By Marin Hanson
Curator of Exhibitions
We started out the day with only a vague idea of how it would go.
Jack Zhang, assistant to the director of the Xi'an Jiaotong University Art Museum (our liaison for this research trip) told us we would be going to Baoji City -- located west of Xi'an -- to see where some local textile handicrafts were made. We thought it would be about a 1.5-hour drive. In the end, just getting out of Xi'an alone took about an hour! After 3.5 hours we got to the village of Dazhai, about half an hour north of Baoji.
Fortunately, it was completely worth the long journey.
We got to meet and spend several hours with the two coordinators of a local, textile-based cottage industry (at the front of this group picture).
These two women, along with over 100 other women from their village, produce a huge array of folk crafts that are eventually sold all over the country. The things they make (all by hand) are based on traditional Shaanxi objects-- things like tiger hats (to protect children from evil spirits), embroidered shoes, and decorative hangings.
But the item we were most interested in was the bai hua zhang, or "hundred flowers banner" (it isn't actually floral in design -- the "hundred flowers" name mostly expresses the concept of abundant imagery). The banner we saw had 104 different squares, each one embroidered by a different woman with scenes from Chinese folk tales and religion.
The squares were then pieced together into a large banner that would traditionally have been used as a hanging in a Buddhist temple. One of the goals of our trip was to see how Chinese textile traditions have evolved, how they are being expressed today. We realize that these traditions survive partly due to their close tie to the tourist market -- so to be able to see where these souvenir objects are actually being made -- by average women from a small village in Shaanxi! -- was informative and gratifying.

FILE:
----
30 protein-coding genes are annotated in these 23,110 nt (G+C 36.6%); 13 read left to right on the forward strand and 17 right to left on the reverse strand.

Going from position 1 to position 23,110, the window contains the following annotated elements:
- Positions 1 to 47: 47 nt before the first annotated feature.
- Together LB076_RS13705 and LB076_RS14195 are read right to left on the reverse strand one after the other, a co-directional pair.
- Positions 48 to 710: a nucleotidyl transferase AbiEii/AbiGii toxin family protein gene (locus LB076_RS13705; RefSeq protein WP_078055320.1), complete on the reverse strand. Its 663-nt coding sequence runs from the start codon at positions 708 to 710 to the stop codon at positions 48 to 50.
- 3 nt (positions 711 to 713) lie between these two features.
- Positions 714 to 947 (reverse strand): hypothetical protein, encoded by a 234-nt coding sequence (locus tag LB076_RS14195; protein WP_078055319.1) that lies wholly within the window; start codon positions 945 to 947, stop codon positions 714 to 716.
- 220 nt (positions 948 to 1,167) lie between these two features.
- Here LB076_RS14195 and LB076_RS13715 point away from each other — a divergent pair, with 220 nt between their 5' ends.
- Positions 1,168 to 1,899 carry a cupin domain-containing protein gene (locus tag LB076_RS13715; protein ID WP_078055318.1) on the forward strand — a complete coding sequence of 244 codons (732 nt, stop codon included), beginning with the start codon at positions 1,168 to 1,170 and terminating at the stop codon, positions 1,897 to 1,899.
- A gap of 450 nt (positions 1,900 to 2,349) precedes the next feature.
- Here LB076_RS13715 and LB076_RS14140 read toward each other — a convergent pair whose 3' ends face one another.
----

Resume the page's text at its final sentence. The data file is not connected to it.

We also got to meet a 79 year old woman, Li Ai Jie, from a different village, who has received many honors from the Shaanxi provincial government for her textile handicrafts.
We are very grateful to Professor Lu Xiaoning (pictured here with her) for introducing us to Mrs Li as well as to the women from the handicraft cooperative.
Marin Hanson is the Curator of Exhibitions at the International Quilt Study Center
& Museum at the University of Nebraska-Lincoln. She
holds undergraduate degrees from Grinnell College and Northern Illinois
University and earned her MA in museum studies and textile history with a
quilt studies emphasis from UNL. She is currently pursuing doctoral research on cross-cultural quiltmaking
practices, with particular emphasis on China and the United States.